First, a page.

April PBS Blu-ray and DVD Slate Includes ‘Victoria,’ ‘Mrs. Wilson’

PBS Distribution will release a variety of programming on disc and for digital download in April, including season three of “Victoria.”

Due April 2:

  • Nature: Attenborough and the Sea Dragon, available digitally and on DVD, a profile of the prehistoric Ichthyosaur, a fish lizard.
  • Nova: Einstein’s Quantum Riddle, available digitally and on DVD, an examination of the implications of the theory of quantum entanglement.
  • Dictator’s Playbook, available digitally and on DVD, an examination of the historical, sociological and psychological foundations of 20th century dictatorships, and why they succeeded or failed. Six episodes include looks at Kim Il Sung, Saddam Hussein, Benito Mussolini, Manuel Noriega, Francisco Franco and Idi Amin.


Due April 9:

  • Masterpiece: Mrs. Wilson, available digitally and on DVD, starring Ruth Wilson as her real-life grandmother in a true story about spies, plot twists, love and betrayal, as a woman searches for her husband’s real identity.


Due April 16:

  • Victoria: Season Three, available digitally and on Blu-ray and DVD, with Jenna Coleman as Queen Victoria.
  • American Masters: Joseph Pulitzer, available digitally and on DVD, an exploration about the newspaper magnate who is best known through the journalism award he endowed in his will.
  • American Experience: Sealab, available digitally and on DVD, a documentary about the U.S. Navy’s efforts to explore the ocean’s depths in the 1960s.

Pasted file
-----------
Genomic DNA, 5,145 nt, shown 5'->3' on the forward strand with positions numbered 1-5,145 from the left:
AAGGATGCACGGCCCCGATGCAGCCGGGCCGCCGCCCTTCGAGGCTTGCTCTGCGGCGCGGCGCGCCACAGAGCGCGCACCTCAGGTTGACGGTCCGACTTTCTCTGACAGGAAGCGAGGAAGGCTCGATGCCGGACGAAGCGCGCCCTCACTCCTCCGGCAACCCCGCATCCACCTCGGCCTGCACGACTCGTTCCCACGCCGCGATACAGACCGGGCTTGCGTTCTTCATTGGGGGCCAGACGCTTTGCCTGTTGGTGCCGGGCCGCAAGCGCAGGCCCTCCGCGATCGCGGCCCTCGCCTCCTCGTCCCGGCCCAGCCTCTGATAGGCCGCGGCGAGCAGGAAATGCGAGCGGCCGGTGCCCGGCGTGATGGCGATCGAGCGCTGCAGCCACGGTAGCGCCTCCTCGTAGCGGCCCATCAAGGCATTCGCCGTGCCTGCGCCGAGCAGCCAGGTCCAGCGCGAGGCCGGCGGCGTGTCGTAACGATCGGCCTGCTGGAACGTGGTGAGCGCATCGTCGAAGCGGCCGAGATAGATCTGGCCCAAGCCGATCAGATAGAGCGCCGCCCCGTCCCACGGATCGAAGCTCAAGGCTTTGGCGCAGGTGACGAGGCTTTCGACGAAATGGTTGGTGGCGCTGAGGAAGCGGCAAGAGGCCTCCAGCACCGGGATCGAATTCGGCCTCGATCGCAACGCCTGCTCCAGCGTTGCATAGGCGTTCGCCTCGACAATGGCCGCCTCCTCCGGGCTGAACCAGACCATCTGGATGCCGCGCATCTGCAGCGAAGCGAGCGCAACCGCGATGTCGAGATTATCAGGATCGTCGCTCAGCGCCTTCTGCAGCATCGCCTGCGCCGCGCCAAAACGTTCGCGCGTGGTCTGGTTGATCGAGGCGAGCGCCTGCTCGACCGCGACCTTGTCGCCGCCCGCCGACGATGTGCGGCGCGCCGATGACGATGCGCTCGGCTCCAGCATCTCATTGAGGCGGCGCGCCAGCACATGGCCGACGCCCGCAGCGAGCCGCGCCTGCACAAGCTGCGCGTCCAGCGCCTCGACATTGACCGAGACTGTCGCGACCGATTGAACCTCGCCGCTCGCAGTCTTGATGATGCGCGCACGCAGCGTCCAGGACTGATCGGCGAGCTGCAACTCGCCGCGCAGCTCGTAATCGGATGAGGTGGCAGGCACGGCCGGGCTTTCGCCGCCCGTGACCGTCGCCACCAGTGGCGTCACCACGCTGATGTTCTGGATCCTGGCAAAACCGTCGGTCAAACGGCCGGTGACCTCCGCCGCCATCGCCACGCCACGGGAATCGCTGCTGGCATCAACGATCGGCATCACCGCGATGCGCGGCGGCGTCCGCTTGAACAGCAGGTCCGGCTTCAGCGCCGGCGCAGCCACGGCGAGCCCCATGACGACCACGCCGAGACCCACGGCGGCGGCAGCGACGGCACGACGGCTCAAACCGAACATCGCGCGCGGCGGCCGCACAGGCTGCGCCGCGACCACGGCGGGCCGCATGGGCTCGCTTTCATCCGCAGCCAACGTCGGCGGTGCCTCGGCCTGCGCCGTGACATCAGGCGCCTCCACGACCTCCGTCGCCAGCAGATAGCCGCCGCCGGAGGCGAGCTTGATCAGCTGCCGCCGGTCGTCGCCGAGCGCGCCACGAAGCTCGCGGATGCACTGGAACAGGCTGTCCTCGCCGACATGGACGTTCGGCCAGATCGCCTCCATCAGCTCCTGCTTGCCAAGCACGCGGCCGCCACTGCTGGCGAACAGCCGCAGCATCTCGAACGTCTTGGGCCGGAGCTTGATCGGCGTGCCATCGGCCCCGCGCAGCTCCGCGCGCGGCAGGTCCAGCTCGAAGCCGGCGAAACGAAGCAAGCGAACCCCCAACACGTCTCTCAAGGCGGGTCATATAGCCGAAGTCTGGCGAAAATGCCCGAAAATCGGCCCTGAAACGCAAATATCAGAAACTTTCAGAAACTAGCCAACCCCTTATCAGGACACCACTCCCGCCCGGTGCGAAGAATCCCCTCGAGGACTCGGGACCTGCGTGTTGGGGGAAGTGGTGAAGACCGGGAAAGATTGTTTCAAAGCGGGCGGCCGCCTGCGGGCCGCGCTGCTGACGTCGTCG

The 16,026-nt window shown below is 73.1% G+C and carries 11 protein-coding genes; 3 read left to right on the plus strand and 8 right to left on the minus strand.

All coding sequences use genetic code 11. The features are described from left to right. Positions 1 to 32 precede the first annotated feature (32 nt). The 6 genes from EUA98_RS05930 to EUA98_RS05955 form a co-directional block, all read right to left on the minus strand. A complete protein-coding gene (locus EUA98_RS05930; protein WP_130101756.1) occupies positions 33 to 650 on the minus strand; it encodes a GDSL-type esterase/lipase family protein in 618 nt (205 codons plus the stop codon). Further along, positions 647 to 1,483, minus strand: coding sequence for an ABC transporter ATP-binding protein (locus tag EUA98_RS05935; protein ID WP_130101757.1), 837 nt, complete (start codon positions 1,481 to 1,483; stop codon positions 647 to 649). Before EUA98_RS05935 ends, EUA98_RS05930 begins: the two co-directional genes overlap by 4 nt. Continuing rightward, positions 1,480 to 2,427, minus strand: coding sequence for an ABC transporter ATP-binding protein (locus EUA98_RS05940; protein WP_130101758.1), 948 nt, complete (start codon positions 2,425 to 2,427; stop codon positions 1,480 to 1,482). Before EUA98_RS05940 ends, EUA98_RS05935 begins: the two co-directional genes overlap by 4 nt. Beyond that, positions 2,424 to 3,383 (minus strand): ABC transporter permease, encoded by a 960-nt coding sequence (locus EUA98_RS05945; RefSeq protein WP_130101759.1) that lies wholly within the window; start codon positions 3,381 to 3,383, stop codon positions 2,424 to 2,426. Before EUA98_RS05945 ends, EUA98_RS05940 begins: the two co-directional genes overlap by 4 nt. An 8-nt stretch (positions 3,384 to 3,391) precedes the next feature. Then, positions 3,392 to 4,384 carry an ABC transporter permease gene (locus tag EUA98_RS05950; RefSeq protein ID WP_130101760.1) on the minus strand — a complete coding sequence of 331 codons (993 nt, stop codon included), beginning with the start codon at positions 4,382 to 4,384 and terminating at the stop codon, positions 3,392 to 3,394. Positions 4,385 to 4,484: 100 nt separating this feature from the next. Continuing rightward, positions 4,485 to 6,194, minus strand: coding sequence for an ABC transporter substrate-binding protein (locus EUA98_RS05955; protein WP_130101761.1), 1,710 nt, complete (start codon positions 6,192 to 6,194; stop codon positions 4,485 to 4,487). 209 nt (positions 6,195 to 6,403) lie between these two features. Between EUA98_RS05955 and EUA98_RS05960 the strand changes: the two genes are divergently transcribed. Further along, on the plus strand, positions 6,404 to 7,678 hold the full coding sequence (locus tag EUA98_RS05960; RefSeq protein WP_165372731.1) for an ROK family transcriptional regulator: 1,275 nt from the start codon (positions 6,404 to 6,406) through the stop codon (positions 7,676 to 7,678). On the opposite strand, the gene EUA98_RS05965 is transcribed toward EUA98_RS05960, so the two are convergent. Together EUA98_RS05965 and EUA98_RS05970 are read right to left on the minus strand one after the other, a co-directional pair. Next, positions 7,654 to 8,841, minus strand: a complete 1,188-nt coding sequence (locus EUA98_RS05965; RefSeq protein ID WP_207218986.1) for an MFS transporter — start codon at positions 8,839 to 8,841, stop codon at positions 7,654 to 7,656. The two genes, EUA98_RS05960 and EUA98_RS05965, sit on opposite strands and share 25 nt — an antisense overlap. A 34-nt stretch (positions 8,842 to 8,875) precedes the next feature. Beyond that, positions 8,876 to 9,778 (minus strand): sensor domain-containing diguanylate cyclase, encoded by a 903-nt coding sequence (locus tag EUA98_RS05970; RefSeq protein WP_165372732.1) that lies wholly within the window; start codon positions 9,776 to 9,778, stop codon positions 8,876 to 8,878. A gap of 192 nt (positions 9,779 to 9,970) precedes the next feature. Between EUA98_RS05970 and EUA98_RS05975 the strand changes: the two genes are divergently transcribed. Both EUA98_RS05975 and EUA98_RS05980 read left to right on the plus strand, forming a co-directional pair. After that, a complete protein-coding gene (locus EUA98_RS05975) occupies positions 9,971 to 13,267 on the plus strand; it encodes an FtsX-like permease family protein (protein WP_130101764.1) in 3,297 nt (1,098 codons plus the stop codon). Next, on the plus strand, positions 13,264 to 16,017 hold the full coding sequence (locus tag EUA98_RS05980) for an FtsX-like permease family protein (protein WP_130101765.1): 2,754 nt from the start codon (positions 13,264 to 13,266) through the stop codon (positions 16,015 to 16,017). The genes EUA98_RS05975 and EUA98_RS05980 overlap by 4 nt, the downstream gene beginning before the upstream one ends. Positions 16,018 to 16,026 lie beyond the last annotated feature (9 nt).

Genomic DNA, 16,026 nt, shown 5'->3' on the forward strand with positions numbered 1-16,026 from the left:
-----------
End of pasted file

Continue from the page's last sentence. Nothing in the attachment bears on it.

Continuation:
• Nova: Kilauea — Hawaii on Fire, available digitally and on DVD, a look at the recent eruption of the Hawaiian volcano and what could cause a rise in volcanic activity.


Due April 23:

  • Nature: Wild Way of the Vikings, available digitally and on DVD, a documentary narrated by Ewan McGregor about the lifestyle and discoveries of the Vikings hundreds of years before Columbus.
  • Frontline: Predator on the Reservation, available digitally and on DVD, an investigation of the decades-long failure to stop Dr. Stanley Weber, a government pediatrician who moved from reservation to reservation abusing young boys
  • Charm City, available digitally and on DVD, a feature documentary about a group of police, citizens, community leaders and government officials who, with grit, fury and compassion, are grappling with the consequences of violence and trying to reclaim Baltimore’s future.
  • Margaret: The Rebel Princess, available digitally and on DVD, a documentary about Queen Elizabeth II’s rebellious younger sister, with rare footage and interviews with those who knew her best.
  • Boss: The Black Experience in Business, available digitally and on DVD, a documentary that traces the lives of African-American entrepreneurs over 150 years.


Due April 30:

  • Living Volcanoes, available digitally and on DVD, an examination of the people and wildlife that live alongside the world’s volcanoes, plus a daring expedition of scientists and adventurers to one of the world’s most dangerous volcanoes, located in the Pacific island nation of Vanuatu.
  • Decoding the Great Pyramid, available digitally and on DVD, a look at the history of the Great Pyramid of Giza, how it was built and how its construction shaped Egypt’s civilization.
  • Reconstruction: America After the Civil War, available digitally and on DVD, in which professor Henry Louis Gates Jr. presents the definitive history of one of the least understood chapters in American history — the transformative years following the American Civil War